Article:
Drivers using in-vehicle technologies like voice-based and touch screen features experienced very high levels of visual and mental demand for more than 40 seconds when completing tasks like programming navigation or sending a text message.
"Drivers want technology that is safe and easy to use, but numerous features added to infotainment systems today have resulted in overly complex and sometimes frustrating user experiences for drivers", said Marshall Doney, President of the AAA. A vehicle going 25 miles per hour can travel the length of four football fields in that time. None of the vehicle systems tested were categorizes as low demand, seven of the systems produced moderate demand, 11 systems commandeered high demand and 12 systems very high demand.
AAA Mid-Atlantic says Delaware State Police reported nearly 6,100 crashes past year in which driver inattention, distraction, or fatigue was a contributing factor. Marshall Doney, it's President and CEO, told CNBC: "Drivers want technology that is safe and easy to use, but numerous features added to infotainment systems today have resulted in overly complex and sometimes frustrating user experiences for drivers". The researchers also concluded that frustration from trying to use hard systems leads to even more driver distraction.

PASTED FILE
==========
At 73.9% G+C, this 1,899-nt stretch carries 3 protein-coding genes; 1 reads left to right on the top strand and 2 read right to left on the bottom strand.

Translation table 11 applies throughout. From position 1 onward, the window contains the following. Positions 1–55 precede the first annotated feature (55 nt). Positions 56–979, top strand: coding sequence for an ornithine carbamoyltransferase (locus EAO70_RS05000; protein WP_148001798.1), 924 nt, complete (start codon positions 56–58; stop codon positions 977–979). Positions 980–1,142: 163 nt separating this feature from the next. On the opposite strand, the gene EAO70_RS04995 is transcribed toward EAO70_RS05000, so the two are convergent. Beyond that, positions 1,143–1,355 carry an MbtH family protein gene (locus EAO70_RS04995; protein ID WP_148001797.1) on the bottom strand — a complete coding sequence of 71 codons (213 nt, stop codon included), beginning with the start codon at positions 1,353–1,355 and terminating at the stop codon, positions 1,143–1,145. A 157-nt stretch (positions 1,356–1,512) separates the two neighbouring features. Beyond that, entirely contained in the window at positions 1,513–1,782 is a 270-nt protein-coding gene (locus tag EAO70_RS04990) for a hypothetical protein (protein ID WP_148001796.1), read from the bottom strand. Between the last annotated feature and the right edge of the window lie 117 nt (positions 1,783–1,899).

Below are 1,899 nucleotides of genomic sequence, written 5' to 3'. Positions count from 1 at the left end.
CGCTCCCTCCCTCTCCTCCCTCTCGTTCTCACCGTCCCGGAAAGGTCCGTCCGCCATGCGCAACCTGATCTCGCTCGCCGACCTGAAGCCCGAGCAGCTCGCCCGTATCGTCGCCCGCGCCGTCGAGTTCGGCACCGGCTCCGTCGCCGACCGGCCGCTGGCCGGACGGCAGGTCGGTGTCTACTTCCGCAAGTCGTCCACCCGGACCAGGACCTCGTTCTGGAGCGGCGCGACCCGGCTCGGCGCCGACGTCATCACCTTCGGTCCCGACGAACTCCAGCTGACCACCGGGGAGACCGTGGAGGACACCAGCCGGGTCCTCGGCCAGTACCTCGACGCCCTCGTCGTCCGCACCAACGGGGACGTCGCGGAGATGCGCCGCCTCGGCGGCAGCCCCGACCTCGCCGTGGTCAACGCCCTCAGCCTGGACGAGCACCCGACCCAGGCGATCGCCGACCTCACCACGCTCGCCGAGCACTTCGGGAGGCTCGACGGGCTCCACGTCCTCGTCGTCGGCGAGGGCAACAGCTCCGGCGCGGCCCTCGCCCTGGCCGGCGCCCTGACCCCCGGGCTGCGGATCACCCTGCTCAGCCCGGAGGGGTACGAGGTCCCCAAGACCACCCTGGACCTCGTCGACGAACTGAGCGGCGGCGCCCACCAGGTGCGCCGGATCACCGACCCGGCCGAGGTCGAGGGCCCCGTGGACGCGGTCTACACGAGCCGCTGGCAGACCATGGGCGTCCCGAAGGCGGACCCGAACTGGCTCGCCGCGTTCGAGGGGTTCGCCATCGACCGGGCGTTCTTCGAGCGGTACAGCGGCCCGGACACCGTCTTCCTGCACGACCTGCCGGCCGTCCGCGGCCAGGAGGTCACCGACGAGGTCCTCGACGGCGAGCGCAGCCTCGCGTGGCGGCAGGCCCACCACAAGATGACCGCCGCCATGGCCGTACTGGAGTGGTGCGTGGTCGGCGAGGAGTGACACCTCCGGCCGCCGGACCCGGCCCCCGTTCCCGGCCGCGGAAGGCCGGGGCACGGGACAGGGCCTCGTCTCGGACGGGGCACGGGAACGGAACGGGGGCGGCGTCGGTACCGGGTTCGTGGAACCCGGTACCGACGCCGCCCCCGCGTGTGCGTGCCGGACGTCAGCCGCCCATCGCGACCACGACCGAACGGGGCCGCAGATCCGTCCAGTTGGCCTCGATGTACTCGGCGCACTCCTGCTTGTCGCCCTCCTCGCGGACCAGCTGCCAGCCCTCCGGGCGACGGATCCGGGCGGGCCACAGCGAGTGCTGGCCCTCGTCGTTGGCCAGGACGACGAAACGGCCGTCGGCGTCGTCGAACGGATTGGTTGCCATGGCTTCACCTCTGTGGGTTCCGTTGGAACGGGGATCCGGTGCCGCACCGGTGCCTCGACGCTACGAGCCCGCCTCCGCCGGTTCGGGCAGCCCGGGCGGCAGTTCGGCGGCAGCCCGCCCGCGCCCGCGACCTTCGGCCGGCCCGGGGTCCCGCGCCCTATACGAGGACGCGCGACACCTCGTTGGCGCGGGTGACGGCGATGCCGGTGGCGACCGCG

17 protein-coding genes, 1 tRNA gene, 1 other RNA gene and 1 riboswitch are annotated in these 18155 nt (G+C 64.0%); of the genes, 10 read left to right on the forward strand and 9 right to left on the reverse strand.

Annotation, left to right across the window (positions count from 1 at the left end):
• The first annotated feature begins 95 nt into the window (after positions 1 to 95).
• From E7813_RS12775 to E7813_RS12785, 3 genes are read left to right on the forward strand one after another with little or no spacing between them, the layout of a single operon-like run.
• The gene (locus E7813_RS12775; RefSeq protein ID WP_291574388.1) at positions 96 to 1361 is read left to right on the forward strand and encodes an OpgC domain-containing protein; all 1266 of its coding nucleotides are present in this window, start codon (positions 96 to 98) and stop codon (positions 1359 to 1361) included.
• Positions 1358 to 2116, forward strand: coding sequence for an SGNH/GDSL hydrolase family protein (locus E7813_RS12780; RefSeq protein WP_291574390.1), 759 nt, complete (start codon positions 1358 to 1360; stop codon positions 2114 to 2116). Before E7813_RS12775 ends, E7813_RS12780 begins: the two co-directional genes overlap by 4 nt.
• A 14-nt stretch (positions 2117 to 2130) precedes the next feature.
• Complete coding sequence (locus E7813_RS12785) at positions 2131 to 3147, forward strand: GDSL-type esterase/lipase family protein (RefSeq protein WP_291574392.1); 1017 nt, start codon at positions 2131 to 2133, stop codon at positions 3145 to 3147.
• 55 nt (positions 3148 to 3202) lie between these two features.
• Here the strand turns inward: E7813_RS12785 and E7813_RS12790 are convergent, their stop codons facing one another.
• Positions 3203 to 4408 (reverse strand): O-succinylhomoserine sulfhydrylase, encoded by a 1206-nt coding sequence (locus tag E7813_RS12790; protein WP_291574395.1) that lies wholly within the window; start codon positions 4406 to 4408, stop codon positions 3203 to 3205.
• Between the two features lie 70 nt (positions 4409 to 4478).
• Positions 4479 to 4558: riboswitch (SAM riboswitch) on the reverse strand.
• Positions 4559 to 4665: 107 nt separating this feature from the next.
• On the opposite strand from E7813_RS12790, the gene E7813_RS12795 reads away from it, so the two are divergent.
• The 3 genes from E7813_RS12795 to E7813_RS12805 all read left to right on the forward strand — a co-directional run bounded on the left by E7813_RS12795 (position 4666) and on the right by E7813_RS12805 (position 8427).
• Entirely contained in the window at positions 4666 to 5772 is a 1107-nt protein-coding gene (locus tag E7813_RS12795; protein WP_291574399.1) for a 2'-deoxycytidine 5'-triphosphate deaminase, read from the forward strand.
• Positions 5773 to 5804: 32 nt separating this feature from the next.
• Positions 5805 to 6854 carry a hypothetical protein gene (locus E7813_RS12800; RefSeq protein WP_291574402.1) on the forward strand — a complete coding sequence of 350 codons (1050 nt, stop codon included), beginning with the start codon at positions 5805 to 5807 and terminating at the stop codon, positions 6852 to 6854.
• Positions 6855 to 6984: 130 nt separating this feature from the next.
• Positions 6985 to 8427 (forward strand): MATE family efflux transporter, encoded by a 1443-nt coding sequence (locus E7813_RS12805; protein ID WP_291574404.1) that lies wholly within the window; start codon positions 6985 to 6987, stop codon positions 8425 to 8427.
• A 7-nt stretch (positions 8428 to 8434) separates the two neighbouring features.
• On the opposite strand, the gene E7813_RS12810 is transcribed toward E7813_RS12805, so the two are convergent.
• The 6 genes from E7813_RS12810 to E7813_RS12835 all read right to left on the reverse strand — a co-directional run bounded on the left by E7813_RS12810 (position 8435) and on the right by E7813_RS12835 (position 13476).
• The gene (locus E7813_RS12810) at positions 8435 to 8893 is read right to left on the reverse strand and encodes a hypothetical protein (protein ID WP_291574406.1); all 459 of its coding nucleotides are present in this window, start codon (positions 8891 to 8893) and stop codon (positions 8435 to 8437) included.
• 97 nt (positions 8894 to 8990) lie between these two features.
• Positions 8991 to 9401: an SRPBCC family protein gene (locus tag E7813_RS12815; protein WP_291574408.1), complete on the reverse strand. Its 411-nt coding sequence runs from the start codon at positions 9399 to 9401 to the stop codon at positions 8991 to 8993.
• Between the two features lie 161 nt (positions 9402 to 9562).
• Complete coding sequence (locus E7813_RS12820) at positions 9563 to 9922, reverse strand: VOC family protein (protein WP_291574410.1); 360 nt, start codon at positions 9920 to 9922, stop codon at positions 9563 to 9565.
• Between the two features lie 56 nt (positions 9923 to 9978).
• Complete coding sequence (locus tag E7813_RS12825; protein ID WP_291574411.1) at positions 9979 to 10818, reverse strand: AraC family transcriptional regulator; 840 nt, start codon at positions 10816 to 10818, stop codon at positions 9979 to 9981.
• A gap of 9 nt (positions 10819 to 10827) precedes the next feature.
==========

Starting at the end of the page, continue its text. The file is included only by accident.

But with Strayer's research, it seems that the argument is focusing on the dangers that complicated technology and their interfaces, present inside a vehicle.
What is most distracting operation to perform behind the wheel?
Drivers looked away from the road less when using voice commands, but that safety benefit was offset by the increased amount of time drivers spent interacting with the systems. It also says drivers should only use distracting technologies when its urgent to do so and should not automatically assume that a technology built into a auto is safe to use while driving. In 2015, however, the National Highway Traffic Safety Administration (NHTSA) recorded that 3,477 people were killed and around 391,000 were injured in motor vehicles because of distracted drivers.
For now, AAA believes the best solution is for automakers to lock drivers out of certain especially distracting features while their cars are moving.
AAA president and CEO Marshall Doney said, "Automakers should aim to reduce distractions by designing systems that are no more visually or mentally demanding than listening to the radio".
NY state's Democratic governor, Andrew Cuomo, told the Associated Press in July that the state is testing technology that will allow police to identify drivers who are texting and driving.